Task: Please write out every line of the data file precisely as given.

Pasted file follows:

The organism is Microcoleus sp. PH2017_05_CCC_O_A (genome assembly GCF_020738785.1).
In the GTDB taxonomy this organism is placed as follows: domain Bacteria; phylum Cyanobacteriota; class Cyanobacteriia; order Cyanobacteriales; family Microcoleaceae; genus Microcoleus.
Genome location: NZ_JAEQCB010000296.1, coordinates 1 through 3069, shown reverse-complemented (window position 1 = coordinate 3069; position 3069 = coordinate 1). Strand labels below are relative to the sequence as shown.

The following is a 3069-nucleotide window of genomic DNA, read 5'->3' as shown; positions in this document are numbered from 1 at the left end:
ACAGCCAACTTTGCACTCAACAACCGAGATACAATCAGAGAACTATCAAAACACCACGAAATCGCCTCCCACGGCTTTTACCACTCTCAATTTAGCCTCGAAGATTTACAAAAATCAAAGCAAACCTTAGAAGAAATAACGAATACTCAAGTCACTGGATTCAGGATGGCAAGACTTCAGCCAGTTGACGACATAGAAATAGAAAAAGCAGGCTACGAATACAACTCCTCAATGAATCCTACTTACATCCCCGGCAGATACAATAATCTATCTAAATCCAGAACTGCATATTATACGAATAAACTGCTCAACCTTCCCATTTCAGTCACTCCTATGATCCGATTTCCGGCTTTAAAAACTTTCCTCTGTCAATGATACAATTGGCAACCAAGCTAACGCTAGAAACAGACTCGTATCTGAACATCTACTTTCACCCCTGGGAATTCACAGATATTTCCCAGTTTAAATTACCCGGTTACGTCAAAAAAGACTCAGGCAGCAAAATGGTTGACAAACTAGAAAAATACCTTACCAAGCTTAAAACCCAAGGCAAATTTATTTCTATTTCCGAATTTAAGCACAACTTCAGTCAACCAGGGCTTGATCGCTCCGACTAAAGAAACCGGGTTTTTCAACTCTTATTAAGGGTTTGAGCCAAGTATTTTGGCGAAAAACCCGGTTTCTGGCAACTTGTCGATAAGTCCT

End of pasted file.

The organism is Microcoleus sp. PH2017_05_CCC_O_A (genome assembly GCF_020738785.1).
In the GTDB taxonomy this organism is placed as follows: domain Bacteria; phylum Cyanobacteriota; class Cyanobacteriia; order Cyanobacteriales; family Microcoleaceae; genus Microcoleus.
Genome location: NZ_JAEQCB010000296.1, coordinates 1 through 3069, shown reverse-complemented (window position 1 = coordinate 3069; position 3069 = coordinate 1). Strand labels below are relative to the sequence as shown.

The following is a 3069-nucleotide window of genomic DNA, read 5'->3' as shown; positions in this document are numbered from 1 at the left end:
ACAGCCAACTTTGCACTCAACAACCGAGATACAATCAGAGAACTATCAAAACACCACGAAATCGCCTCCCACGGCTTTTACCACTCTCAATTTAGCCTCGAAGATTTACAAAAATCAAAGCAAACCTTAGAAGAAATAACGAATACTCAAGTCACTGGATTCAGGATGGCAAGACTTCAGCCAGTTGACGACATAGAAATAGAAAAAGCAGGCTACGAATACAACTCCTCAATGAATCCTACTTACATCCCCGGCAGATACAATAATCTATCTAAATCCAGAACTGCATATTATACGAATAAACTGCTCAACCTTCCCATTTCAGTCACTCCTATGATCCGATTTCCGGCTTTAAAAACTTTCCTCTGTCAATGATACAATTGGCAACCAAGCTAACGCTAGAAACAGACTCGTATCTGAACATCTACTTTCACCCCTGGGAATTCACAGATATTTCCCAGTTTAAATTACCCGGTTACGTCAAAAAAGACTCAGGCAGCAAAATGGTTGACAAACTAGAAAAATACCTTACCAAGCTTAAAACCCAAGGCAAATTTATTTCTATTTCCGAATTTAAGCACAACTTCAGTCAACCAGGGCTTGATCGCTCCGACTAAAGAAACCGGGTTTTTCAACTCTTATTAAGGGTTTGAGCCAAGTATTTTGGCGAAAAACCCGGTTTCTGGCAACTTGTCGATAAGTCCT